- Manage Tile Cache to build the tiles.
- Export Tile Cache to create the tile package.
- Share Package (in the Package toolset) to upload the tiles onto ArcGIS Online. If your tile package is small (less than 1 GB) you can alternatively use the Add Item button in ArcGIS Online.
Publishing your uploaded tiles as an ArcGIS Online service
No matter how you create the tile package and upload it to ArcGIS Online, you must take the final step of publishing the tile package as a service. When you view the item details page of any tile package you own in ArcGIS Online, you can click the Publish button to unpack the tiles and host them as a web service. You can use ArcGIS Online sharing settings to expose the service to as wide of an audience as you desire.
Once the service is published, you can delete the original tile package to reduce storage costs.
Building tiles for portal hosted services
When you publish tiled map services to Portal for ArcGIS, the tiles are generated by an ArcGIS Server site that has been registered with the portal. ArcMap gives you a simplified user interface for publishing the map service and defining and building the cache. Context menu items on your portal connection in the Catalog tree allow you to access caching tools for finer-grained control of your jobs.
Alternatively, you can use the Tile Cache toolset or the File > Share As > Tile Package workflows as described above to make a tile package, upload it to the portal, and then publish. This approach can reduce the load on the server, especially if many people are creating tiled services at once.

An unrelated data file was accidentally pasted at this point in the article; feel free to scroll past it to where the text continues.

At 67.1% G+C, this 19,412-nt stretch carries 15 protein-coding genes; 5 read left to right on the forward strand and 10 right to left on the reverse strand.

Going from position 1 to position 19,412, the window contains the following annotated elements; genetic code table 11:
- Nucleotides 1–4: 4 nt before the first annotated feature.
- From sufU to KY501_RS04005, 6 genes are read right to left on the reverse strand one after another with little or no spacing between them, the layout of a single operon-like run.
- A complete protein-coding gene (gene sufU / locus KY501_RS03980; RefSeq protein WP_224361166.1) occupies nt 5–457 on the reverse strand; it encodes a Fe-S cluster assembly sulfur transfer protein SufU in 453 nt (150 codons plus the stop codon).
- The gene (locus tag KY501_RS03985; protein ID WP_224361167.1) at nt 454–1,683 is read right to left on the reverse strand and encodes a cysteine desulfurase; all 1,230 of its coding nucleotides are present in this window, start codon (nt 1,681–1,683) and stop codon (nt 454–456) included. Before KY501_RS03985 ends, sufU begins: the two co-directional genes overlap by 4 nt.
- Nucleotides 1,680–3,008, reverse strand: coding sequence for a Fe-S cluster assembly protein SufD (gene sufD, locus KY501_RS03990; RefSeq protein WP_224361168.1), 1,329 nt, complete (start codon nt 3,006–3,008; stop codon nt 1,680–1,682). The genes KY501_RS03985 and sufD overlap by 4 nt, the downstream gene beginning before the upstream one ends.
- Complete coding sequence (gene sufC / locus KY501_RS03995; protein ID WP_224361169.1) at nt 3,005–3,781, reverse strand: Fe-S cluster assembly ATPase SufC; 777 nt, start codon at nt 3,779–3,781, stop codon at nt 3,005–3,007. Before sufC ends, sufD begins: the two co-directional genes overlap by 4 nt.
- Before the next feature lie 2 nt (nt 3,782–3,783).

The ability of Portal for ArcGIS to host tiled map services is coming later in 2013.
Building tiles for mobile apps
To build tiles for occasionally connected mobile apps, you must create a tile package. You can do this using either ArcGIS for Server or ArcGIS for Desktop tools as described in the previous sections; however, uploading the tile package to ArcGIS Online or a portal is not required. Instead, you bundle the tile package with the application download, or provide it as a separate download that the app can retrieve later.
The ArcGIS Runtime SDKs for various mobile platforms all include an ArcGIS Local Tiled Layer class that can read tile packages.
When creating tile packages that will be transferred to mobile devices, don’t build any more tiles than are necessary for the app. This is an important rule for all tile caches, but mobile workflows are especially sensitive to application size. The Manage Tile Cache tool allows you to browse to an area of interest feature class that constrains the geographic area of tile creation.
Contributed by Sterling Quinn of the ArcGIS for Server software development team